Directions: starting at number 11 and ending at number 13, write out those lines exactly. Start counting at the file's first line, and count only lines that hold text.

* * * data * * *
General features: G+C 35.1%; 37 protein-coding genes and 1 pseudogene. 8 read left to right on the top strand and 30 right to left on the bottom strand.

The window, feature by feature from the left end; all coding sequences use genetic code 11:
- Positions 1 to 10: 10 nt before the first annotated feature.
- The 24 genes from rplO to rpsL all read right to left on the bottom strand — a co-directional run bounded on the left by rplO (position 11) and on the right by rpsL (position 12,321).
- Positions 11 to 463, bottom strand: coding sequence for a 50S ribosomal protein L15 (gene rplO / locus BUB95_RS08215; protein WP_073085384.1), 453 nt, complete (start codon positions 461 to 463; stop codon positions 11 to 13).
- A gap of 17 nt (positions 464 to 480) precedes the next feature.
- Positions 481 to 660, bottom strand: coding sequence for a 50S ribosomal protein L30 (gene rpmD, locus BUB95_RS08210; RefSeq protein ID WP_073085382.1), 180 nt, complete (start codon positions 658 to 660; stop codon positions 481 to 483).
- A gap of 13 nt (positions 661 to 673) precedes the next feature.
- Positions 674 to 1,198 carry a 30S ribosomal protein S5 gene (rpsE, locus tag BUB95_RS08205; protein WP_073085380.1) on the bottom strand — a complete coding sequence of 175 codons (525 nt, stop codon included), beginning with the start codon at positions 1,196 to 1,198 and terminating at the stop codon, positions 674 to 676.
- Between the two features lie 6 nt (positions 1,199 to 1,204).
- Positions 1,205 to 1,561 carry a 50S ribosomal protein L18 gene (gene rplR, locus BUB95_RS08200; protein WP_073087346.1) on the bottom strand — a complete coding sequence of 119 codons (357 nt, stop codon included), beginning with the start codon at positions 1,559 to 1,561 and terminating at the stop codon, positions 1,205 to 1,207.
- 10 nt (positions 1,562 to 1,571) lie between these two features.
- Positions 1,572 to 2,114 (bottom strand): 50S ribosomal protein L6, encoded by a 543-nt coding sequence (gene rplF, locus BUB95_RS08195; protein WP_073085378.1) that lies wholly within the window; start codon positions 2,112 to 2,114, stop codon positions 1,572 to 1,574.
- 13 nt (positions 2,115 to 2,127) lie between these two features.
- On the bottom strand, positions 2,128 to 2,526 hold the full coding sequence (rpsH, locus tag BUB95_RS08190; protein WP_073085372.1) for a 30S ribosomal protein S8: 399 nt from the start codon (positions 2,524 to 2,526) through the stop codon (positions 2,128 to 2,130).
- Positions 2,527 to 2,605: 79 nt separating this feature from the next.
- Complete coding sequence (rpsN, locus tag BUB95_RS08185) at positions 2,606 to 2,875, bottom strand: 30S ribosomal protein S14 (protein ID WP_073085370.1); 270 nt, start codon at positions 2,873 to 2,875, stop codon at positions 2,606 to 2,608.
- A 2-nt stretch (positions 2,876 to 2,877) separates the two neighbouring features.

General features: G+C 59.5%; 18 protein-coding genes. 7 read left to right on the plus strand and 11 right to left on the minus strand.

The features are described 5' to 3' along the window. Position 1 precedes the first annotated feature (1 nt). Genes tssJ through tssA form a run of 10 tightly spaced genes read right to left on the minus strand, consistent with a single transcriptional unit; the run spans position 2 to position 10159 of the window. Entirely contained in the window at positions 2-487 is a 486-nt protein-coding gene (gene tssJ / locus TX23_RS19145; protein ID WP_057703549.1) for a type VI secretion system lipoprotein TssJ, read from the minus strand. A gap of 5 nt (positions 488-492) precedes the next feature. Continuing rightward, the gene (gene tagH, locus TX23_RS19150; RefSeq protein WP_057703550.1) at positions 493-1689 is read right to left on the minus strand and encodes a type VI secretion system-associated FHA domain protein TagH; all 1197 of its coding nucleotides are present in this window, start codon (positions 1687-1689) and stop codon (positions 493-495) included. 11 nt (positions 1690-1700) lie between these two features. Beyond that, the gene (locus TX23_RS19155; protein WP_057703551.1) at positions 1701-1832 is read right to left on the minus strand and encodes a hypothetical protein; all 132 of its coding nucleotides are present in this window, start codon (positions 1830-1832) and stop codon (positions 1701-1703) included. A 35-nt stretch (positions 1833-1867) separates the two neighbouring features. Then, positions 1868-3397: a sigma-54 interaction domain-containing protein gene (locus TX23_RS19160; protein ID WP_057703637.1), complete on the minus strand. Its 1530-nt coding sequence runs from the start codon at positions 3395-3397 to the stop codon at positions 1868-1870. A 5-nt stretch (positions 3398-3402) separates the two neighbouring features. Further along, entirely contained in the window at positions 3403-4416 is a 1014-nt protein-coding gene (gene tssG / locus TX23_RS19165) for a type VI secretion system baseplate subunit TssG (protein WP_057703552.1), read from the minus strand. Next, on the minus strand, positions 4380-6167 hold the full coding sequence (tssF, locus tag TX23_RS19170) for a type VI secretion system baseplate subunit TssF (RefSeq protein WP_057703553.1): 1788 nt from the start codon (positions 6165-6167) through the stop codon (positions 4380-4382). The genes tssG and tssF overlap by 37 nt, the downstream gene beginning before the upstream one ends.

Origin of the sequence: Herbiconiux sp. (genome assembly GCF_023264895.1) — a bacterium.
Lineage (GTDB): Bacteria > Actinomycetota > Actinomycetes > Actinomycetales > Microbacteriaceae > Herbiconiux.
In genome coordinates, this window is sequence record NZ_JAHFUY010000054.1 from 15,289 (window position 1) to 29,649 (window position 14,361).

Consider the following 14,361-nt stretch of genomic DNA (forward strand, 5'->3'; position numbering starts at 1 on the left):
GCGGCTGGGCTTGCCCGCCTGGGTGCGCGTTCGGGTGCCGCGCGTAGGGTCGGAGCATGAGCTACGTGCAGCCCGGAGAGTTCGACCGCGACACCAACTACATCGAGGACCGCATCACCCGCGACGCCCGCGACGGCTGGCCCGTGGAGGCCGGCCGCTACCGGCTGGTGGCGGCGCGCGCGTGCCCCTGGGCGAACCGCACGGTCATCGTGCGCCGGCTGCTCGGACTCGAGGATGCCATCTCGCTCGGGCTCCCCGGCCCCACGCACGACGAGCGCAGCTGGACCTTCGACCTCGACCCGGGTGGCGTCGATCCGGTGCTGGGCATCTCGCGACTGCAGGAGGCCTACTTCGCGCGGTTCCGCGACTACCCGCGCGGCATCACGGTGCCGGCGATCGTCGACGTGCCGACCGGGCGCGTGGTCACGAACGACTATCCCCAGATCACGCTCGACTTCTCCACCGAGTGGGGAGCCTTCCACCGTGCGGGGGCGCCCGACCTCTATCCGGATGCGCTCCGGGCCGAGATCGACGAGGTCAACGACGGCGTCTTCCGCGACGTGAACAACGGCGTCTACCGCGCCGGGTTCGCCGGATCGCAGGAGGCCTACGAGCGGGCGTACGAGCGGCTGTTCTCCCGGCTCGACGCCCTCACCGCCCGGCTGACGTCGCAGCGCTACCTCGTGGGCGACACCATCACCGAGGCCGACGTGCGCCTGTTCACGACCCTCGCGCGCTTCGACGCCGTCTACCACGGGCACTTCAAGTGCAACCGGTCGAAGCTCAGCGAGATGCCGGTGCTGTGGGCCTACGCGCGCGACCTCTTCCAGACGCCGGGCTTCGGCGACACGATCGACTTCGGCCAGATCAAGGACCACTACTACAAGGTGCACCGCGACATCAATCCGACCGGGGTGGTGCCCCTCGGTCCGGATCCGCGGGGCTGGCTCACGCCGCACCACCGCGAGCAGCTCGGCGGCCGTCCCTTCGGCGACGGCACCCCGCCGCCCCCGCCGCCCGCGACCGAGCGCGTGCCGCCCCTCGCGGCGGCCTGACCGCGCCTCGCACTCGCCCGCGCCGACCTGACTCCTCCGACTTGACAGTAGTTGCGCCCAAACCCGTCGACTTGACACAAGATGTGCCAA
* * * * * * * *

- Positions 1,205 to 1,561 carry a 50S ribosomal protein L18 gene (gene rplR, locus BUB95_RS08200; protein WP_073087346.1) on the bottom strand — a complete coding sequence of 119 codons (357 nt, stop codon included), beginning with the start codon at positions 1,559 to 1,561 and terminating at the stop codon, positions 1,205 to 1,207.
- 10 nt (positions 1,562 to 1,571) lie between these two features.
- Positions 1,572 to 2,114 (bottom strand): 50S ribosomal protein L6, encoded by a 543-nt coding sequence (gene rplF, locus BUB95_RS08195; protein WP_073085378.1) that lies wholly within the window; start codon positions 2,112 to 2,114, stop codon positions 1,572 to 1,574.